WEDOWEE - Randolph County Commission moved one step closer to a resolution to its ongoing and, at times, contentious road project with Wadley Crushed Stone.
The commission voted 3-2 at Monday's meeting to withhold nearly $350,000 of reimbursement money from Wadley Crushed Stone until the road project is complete and officially signed off on by an inspector from the Alabama Department of Transportation (ALDOT).
Commissioner Doyle Allen made the motion to withhold the money, but the motion hung silently in the room without a second for several moments before Allen broke the silence to further explain the rationale behind it.
"The history we have had with this has not been good," he said.
That prompted Commissioner Lathonia Wright to speak up.
"I'll second to get us off the hook," he said. "I don't want to have to deal with them anymore."
Wadley Crushed Stone (WCS) was supposed to front the money for the project, while the county worked with the state to acquire an Industrial Access Grant from ALDOT. That grant money would then be used to reimburse WCS for the project.
The agreement signed by both the county and WCS back in 2017 stated, "Wadley Crushed Stone has agreed to pay all costs associated with the project so that there would be no cost whatsoever to the county at any time during the project. The county would never be required to pay any funds out of county money."
But WCS was late in getting funds to the contractor, and over $11,000 of service charges for late payment accrued since the beginning of this year. In an effort to avoid further late charges, the commission voted on March 9 to write a check out of county funds to the contractor on the project, Ingram Paving. That check covered the outstanding amount for the completed work, plus the service charges, a total of $358,152.
WCS did finally issue a check to the county the next day, March 10, for $347,114 to cover the cost of the work that had been done, but that amount did not include money for the $11,037 of late fees.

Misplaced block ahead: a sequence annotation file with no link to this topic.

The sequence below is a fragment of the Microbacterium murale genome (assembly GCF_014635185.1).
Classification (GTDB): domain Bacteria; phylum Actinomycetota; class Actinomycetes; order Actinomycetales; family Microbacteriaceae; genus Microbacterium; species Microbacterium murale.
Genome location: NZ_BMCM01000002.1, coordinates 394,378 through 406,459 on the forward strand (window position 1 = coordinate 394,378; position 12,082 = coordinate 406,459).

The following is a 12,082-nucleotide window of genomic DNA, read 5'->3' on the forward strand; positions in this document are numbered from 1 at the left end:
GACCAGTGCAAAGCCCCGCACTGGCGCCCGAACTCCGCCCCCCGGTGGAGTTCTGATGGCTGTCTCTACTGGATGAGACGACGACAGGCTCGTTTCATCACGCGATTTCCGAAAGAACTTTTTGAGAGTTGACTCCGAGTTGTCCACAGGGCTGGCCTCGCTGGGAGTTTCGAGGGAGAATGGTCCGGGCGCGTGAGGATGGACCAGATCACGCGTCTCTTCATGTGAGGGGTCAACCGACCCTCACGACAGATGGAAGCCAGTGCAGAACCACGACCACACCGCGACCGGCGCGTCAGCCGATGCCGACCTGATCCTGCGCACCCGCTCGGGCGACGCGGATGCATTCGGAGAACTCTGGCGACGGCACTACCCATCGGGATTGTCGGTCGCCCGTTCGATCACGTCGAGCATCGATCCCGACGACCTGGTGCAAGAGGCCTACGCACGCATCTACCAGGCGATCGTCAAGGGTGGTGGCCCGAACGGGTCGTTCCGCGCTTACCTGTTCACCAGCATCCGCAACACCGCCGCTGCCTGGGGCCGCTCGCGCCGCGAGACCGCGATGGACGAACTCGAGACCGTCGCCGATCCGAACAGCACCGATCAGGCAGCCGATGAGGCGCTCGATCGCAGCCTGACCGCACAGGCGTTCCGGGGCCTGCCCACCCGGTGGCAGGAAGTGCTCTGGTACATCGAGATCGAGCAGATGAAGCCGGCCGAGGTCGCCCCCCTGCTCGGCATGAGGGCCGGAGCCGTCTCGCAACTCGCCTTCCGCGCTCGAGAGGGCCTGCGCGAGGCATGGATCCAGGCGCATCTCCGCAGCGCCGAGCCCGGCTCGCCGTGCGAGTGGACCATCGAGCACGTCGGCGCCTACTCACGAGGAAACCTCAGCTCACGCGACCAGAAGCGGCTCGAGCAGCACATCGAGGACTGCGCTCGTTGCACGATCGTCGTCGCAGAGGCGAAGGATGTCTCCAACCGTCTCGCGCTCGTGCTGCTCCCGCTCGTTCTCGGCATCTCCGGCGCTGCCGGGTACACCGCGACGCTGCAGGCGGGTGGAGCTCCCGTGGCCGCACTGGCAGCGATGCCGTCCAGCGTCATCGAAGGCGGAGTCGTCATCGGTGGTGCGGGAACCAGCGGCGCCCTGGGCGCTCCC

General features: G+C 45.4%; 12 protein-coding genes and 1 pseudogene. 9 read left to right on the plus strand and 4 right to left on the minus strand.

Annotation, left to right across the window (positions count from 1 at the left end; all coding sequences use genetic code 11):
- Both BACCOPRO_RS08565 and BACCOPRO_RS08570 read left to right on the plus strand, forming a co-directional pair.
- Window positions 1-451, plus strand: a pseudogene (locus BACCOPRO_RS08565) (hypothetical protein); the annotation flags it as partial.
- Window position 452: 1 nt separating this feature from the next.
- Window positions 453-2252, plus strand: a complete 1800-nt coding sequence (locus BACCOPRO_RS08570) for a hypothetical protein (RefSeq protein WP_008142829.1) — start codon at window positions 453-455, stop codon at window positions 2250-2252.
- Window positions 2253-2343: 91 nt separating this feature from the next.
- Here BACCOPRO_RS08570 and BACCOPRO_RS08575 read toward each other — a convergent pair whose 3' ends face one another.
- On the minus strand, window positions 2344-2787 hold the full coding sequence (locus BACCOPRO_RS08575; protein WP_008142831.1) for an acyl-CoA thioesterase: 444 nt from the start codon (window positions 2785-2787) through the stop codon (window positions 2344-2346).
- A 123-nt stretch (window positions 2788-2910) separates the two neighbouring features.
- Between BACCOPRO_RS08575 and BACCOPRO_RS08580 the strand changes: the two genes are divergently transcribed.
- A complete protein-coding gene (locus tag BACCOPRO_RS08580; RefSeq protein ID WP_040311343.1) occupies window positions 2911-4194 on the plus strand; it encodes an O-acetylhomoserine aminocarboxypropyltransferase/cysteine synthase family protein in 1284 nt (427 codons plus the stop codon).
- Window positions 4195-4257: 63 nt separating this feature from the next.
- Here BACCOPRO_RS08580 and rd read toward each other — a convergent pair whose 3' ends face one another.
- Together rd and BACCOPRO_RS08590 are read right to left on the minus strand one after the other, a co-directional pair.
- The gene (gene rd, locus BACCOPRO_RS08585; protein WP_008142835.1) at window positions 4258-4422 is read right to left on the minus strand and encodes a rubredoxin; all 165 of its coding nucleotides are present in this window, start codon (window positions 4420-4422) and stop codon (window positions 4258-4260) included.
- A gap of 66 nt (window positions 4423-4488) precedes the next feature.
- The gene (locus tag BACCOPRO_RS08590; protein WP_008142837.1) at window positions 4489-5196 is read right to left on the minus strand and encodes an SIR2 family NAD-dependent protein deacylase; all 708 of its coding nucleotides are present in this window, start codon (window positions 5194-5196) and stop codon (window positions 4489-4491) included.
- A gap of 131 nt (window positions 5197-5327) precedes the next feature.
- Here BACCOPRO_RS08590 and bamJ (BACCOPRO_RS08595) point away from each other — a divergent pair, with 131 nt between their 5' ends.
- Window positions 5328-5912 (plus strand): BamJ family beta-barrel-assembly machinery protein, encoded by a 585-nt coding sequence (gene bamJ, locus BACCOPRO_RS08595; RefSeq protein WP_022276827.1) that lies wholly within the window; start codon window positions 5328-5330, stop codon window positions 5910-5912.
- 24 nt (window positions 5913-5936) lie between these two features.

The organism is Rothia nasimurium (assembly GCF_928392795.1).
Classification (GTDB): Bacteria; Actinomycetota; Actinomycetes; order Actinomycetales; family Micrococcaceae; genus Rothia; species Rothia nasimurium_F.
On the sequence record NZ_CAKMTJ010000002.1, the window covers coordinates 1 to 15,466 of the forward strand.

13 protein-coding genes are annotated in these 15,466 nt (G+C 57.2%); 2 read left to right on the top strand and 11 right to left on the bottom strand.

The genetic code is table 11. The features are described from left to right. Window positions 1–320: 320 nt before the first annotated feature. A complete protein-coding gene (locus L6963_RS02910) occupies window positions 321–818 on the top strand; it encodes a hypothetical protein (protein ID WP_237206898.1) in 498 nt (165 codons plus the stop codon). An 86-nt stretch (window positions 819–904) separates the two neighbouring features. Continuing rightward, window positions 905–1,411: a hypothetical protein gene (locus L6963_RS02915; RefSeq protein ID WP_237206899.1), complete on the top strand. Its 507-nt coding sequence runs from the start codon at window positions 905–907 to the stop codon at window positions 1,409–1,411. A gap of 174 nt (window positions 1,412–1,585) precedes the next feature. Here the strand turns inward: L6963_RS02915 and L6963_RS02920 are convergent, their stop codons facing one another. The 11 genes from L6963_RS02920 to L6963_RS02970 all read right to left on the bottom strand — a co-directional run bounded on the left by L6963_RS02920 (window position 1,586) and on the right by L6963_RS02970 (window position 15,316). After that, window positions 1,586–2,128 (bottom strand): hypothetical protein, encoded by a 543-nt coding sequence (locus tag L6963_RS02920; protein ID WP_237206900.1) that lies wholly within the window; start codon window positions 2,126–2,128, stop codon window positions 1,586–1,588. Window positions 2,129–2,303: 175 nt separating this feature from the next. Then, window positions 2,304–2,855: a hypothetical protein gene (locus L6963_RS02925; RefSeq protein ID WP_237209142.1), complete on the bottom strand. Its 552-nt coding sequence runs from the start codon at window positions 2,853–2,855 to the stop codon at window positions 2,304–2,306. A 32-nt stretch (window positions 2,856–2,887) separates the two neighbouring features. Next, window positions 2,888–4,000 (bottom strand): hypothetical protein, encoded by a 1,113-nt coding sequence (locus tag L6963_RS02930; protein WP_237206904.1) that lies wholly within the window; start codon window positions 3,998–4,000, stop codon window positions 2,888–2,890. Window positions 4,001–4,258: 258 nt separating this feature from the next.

The amount of WCS's check to the county was then reported to ALDOT, who issued reimbursement checks to the county. The county now has those funds ($347,114) in hand, and it is that money that the commission voted Monday to withhold from WCS until the completion of the project.
All but an estimated $15,000 of work on the original project has been completed. The road still needs to be striped and shoulder maintenance remains, but the remaining cost far exceeds that $15,000.
There is still $75,000 due for engineering and inspection of the project. And two spots on the newly-paved road have already failed. Those compromised portions of the road will need to be repaired before ALDOT can sign off on the work.
There is no current estimate on how much it will cost to repair the damaged portions of the road, and it is that uncertainty that prompted the county to hold onto the ALDOT money until the project is complete.
"Until we get to that point, this money is the only insurance we have," Allen said.
The next step will be to get an estimate on the cost of the repairs to the damaged portions of the road and then work with the contractor to have that work completed.
County engineer Burrell Jones reported at Monday's commission meeting that Crystal Lake, the water reservoir used by the City of Roanoke, has receded to normal pool levels after flooding in February and March prompted emergency action from the county.
Jones also reported that previous blockage of the reservoir's drain appears to be clear, allowing the lake to drain at a rate that should prevent a similar flooding emergency in the future.
Heavy rains earlier this year caused the water levels at the lake to rise to a critical stage, which prompted the county to set up pumps and a siphoning system to provide emergency relief for the rising waters.
The county issued an invoice on March 24 to the City of Roanoke for over $57,000 for the work. Roanoke has yet to respond with a payment.
Allen said the county would give the city a reasonable amount of time to respond and mentioned 30-60 days as a potential window for what would be considered "reasonable."
Questionnaire for courthouse visitors
The commission also voted to keep the county courthouse closed to the public until Gov. Kay Ivey lifts the coronavirus-related state of emergency statewide.
Visitors will be admitted to the courthouse on a case-by-case basis for work that cannot be completed remotely or over the phone, but those visitors will be subject to a questionnaire before being allowed entry to the building.
That questionnaire is composed of 10 questions related to recent travel, recent exposure to COVID-19 and the purpose of the courthouse visit.
Incentive pay for sheriff's employees
Near the end of Monday's meeting, Farr brought up the possibility of providing additional pay to sheriff's employees who have no choice to break social distancing and other preventive standards in their interaction with arrestees and inmates.
This additional pay would come in the form of incentive payments, and the commission established a committee of Farr, county Chief Financial Officer Travis Heard, Sheriff David Cofield and EMA director Donnie Knight to determine how much those incentive payments should be and whether they can be reimbursed since they are tied to the COVID-19 outbreak.
The results of the committee's findings will be heard at the next commission meeting, scheduled for April 27.